The ch. has a nave, choir and S. transept, with a slender and graceful tower arising from the intersection. Attached to the nave are N. and S. aisles, and a chapel running parallel with the S. transept. The latter, together with the S. aisle, are separated from the nave by round-headed arches with octangular piers. Two round arches also divide the transept from the aisles, and two blocked ones from the chapel on the E. In the W. chapel of the S. aisle is a small monument of the O’Donnells, 1646. The nave is shut off from the choir by a broad-headed segmental arch. The latter part of the ch. is lighted on S. by 4 double-light trefoil windows; and on the S. side of the altar is a double-arched niche used as an ambry. The E. window is dec. with very delicate tracery, and is worth notice as is also the moulding of the W. door, close to which is the stoup for holy water. To the N. of the nave are the cloisters, which are in good preservation. The area is small and surrounded by 10 beautiful pointed arches about 3 ft. high, the entrance of the passage within being under round-headed arches…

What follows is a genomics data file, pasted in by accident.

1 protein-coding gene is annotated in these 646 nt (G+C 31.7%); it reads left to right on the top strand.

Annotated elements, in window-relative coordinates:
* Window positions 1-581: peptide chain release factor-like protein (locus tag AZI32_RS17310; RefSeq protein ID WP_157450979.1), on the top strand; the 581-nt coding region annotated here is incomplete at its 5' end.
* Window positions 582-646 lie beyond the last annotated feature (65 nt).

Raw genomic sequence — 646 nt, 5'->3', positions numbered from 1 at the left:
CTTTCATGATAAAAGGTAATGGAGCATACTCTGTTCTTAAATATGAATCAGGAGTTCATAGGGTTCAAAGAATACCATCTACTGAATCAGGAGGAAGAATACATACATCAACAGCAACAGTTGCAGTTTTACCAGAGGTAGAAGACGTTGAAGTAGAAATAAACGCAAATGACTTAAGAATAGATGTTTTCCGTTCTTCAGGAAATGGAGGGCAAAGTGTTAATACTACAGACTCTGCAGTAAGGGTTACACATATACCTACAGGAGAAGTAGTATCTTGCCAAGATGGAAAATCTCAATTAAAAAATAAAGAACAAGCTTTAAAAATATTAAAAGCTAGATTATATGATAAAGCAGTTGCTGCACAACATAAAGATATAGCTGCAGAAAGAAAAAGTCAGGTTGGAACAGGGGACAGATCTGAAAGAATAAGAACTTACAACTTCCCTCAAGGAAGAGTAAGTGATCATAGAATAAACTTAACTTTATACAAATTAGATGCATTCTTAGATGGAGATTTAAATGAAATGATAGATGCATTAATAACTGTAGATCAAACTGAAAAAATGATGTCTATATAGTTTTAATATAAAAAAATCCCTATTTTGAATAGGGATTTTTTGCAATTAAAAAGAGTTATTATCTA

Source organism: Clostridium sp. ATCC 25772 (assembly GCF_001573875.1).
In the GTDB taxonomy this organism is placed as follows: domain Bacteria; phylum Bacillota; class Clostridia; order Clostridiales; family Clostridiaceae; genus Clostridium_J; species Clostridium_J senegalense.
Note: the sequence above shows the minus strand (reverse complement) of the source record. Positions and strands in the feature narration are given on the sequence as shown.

From the N. of the choir runs a long chapel lighted by E. Eng. windows, those of the N. side having ogee heads. A projecting building also on the N. of the choir was probably the Abbot’s residence, and beyond the N. transept is the kitchen with ample fireplace and spout for carrying the water away, also a stone reservoir and pipe connecting it with the river, probably used as a fish vivarium. On the E. side of the kitchen is the guesten-hall, in which there is an aperture communicating with the kitchen for the entrance of the viands. Probably there is no ruin in the kingdom showing the domestic arrangements to greater advantage than Ross, which on this account deserves to be attentively studied.’